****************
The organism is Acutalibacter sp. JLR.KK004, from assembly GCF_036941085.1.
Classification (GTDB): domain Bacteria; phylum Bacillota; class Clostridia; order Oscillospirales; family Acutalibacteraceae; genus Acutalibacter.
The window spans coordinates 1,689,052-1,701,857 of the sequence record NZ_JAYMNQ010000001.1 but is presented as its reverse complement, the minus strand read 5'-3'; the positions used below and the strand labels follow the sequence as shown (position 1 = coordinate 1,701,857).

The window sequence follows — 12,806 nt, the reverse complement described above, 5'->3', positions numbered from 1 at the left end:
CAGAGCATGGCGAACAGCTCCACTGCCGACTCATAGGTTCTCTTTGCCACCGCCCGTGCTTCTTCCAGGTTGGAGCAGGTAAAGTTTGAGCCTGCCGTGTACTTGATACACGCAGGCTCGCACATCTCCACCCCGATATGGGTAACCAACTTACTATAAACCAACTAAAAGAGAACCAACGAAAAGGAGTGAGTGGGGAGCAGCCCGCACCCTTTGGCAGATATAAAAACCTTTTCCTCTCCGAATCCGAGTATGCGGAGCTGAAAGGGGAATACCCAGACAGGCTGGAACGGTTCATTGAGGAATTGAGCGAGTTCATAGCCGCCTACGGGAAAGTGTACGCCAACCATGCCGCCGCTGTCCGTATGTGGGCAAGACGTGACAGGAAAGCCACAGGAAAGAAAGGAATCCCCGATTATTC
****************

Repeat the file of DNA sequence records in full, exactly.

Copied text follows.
The organism is Acutalibacter sp. JLR.KK004, from assembly GCF_036941085.1.
Classification (GTDB): domain Bacteria; phylum Bacillota; class Clostridia; order Oscillospirales; family Acutalibacteraceae; genus Acutalibacter.
The window spans coordinates 1,689,052-1,701,857 of the sequence record NZ_JAYMNQ010000001.1 but is presented as its reverse complement, the minus strand read 5'-3'; the positions used below and the strand labels follow the sequence as shown (position 1 = coordinate 1,701,857).

The window sequence follows — 12,806 nt, the reverse complement described above, 5'->3', positions numbered from 1 at the left end:
CAGAGCATGGCGAACAGCTCCACTGCCGACTCATAGGTTCTCTTTGCCACCGCCCGTGCTTCTTCCAGGTTGGAGCAGGTAAAGTTTGAGCCTGCCGTGTACTTGATACACGCAGGCTCGCACATCTCCACCCCGATATGGGTAACCAACTTACTATAAACCAACTAAAAGAGAACCAACGAAAAGGAGTGAGTGGGGAGCAGCCCGCACCCTTTGGCAGATATAAAAACCTTTTCCTCTCCGAATCCGAGTATGCGGAGCTGAAAGGGGAATACCCAGACAGGCTGGAACGGTTCATTGAGGAATTGAGCGAGTTCATAGCCGCCTACGGGAAAGTGTACGCCAACCATGCCGCCGCTGTCCGTATGTGGGCAAGACGTGACAGGAAAGCCACAGGAAAGAAAGGAATCCCCGATTATTC